Monday, September 14, 2009
For as long as I can remember (and I can remember long) my life has had a sort of pattern of going along at a busy and manageable pace for month after month until, suddenly, there's this critical mass moment where I look around my office and stuff is piled to the ceiling, you can't see an inch of space on my desk, and I'm staring at no less than ten deadlines. Being highly superstitious about just one thing-- and make fun of me all you want but I swear it's true-- I associate these over the top intense times with Mercury being in retrograde. Other believers in this astrological conspiracy theory often hold that for the roughly three weeks merc goes retro (which happens a few times each year), signing contracts is a very bad idea and that mechanical things are bound to break down. So are communications with others. Thus the theory is that it's best to try to wait these spells out as quietly as possible, don't make any huge decisions, and back up your hard drive.
While I do seem to suffer some of the negative fallout of M/R, invariably I find that this, too, is a time for endless opportunity to fill my inbox. So I'm sitting over here, desperately working to meet my book deadline (September 30th) which involves proofreading, fact checking, correcting, and formatting over 70,000 words worth of research and curating over 300 images procured from museums and private collectors around the world. I also need to caption these pics, by which I do not mean "here is a pretty quilt" but rather "here are the dimensions, material, year made, maker name, AND some interesting details." I am so worn out from it all, and yet I toil away at it.
Then Merc starts spinning backwards (an illusion, but a powerful one) and my email starts ringing off the hook with potential work offers. Last week, over the course of two days, I was offered seven writing assignments. That doesn't even happen when the economy is swinging in full high gear. I also have a 10,000 word assignment for a private client. And I'm waiting to hear back news from last week's job interview about a job that, when I think about it, I've been training for for over twenty years.
So what am I going to do about all this? Well first of all, I'm going to go get a poster board. When things pile up like this, there is no computer screen big enough to accommodate my To Do list. Instead, I get a good old-fashioned huge piece of paper and a sharpie, and I write it all down and set it on the floor next to my feet. Then, throughout the day, I refer to this list, monitor where I'm at progress-wise and, moments it is merited, make a very happy slash through a project completed.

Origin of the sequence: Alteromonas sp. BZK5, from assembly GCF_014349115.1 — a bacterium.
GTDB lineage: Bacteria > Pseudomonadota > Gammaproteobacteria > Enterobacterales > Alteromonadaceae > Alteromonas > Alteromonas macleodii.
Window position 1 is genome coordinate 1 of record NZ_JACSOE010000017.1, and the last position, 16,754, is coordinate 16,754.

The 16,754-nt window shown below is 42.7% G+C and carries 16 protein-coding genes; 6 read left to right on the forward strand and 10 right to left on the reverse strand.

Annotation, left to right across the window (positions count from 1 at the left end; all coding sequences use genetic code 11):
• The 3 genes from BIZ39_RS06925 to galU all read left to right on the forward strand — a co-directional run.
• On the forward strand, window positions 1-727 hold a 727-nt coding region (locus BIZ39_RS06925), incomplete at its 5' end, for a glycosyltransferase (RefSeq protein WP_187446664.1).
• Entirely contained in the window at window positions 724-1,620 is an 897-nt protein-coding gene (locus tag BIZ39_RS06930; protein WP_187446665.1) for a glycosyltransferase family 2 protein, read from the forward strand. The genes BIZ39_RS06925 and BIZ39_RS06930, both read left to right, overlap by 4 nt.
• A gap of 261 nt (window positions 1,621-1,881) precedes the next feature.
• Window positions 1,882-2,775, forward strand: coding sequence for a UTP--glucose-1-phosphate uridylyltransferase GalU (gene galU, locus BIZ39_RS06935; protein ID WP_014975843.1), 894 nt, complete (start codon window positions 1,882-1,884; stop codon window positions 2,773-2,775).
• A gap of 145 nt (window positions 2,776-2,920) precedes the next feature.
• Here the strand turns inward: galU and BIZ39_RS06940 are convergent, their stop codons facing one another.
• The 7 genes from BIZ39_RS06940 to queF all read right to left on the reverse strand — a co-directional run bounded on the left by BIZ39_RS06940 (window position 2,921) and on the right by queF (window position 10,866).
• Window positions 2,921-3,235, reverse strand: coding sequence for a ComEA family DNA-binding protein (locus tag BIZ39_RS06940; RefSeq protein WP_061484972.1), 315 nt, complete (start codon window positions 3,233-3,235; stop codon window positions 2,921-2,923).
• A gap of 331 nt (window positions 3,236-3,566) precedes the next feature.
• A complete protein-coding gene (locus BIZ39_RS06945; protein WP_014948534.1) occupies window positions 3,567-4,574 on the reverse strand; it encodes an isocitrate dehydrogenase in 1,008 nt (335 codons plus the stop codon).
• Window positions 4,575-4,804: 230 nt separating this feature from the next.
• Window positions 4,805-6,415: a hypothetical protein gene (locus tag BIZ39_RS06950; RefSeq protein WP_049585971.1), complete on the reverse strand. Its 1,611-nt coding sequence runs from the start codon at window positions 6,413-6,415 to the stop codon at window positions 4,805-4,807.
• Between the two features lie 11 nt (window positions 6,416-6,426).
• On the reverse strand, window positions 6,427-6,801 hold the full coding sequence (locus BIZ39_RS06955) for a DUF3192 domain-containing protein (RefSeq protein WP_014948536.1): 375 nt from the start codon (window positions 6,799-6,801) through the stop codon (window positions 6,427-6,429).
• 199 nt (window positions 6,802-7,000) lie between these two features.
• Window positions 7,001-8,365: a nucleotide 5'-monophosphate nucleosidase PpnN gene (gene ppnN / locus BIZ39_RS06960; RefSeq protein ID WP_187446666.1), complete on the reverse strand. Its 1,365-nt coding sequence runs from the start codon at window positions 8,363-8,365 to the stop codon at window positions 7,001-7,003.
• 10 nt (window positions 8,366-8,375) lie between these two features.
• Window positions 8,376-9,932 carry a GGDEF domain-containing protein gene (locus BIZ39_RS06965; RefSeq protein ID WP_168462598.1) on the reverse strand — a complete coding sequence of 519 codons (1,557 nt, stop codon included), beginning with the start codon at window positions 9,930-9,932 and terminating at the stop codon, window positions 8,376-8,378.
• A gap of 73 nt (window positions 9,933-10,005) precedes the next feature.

During my interview last week, a question came up that I've heard before, one that makes me squirm a little. How fast do you write? When I'm bidding on a job to write marketing copy and/or overhaul websites for companies, I try to dodge this question, preferring to negotiate a flat fee over an hourly fee. Because, for whatever reason-- maybe thirty-seven years of practice-- I write very, very, very fast. I realized, as my answer was coming out of my mouth, that it was probably sounding like a bad cross between haughty, ridiculous, and impossible. I tried to explain that when I walk the dogs in the morning, I am writing in my head. I don't mean that in some romanticized way. I mean, I am forming and editing sentences, paragraphs, and entire essays. Then, on an ideal day, I come home, meditate for ten or fifteen minutes-- which seems to "set" what I've written in my head-- and then I approach the keyboard and pound out up to 2000 words of a fairly polished first draft inside of an hour. So you can see why I don't like to bill by the hour, since technically I might only actually be at the computer for an hour or two.
Once I billed for a gig and included the amount of time I'd thought about the piece before sitting down. That seemed fair to me. When the client balked and demanded a breakdown of my hour-by-hour process, I went ahead and sent a list that included several hours for mulling. Because frankly, mulling is when I do my best work.
Anyway, this post is not one of those fully formed, structurally sound pieces. I have yet to walk the dogs. I did not meditate. I'm just sitting here, procrastinating for a few minutes (something I rarely do though this book project has gotten me into that habit more than I'd like). I mostly want to say that I am psyched out of my head knowing that, a week from today, I will be on Monhegan Island, which is twelve miles off the coast of Maine. I'll be at a knitting and yoga retreat. I went on this last year, too. I get to spend five glorious days hiking, looking at autumn colors, avoiding yoga classes, and knitting my little fingers off in the company of other knit-addicts. My nickname at knit camp is the Termi-Knitter.
In preparation, I knitted the hat pictured above, modeled here for you by the dumbest/cutest dog on the planet, Rebound McCarthy. Rebound is fond of running into walls, licking the dirt off of Warren's shoes, and misjudging how high to jump when attempting to clear the arm of the futon couch, thus bonking herself in the head some more and further compromising her already limited intellectual capacity. But damn, she sure looks fine in that hat, doesn't she?
As will I when-- come on next week!-- I am in a place where the weather actually warrants the wearing of this chapeau.
You will not hear a peep from me then. Connectivity is limited. And to use one's cellphone, one must climb to a certain spot in the island's little cemetery, cross one's fingers in a certain combination, and face a particular direction just to get reception between the hours of 2 am and 3 am.
I can't wait.
Posted by Spike Gillespie at 8:32 AM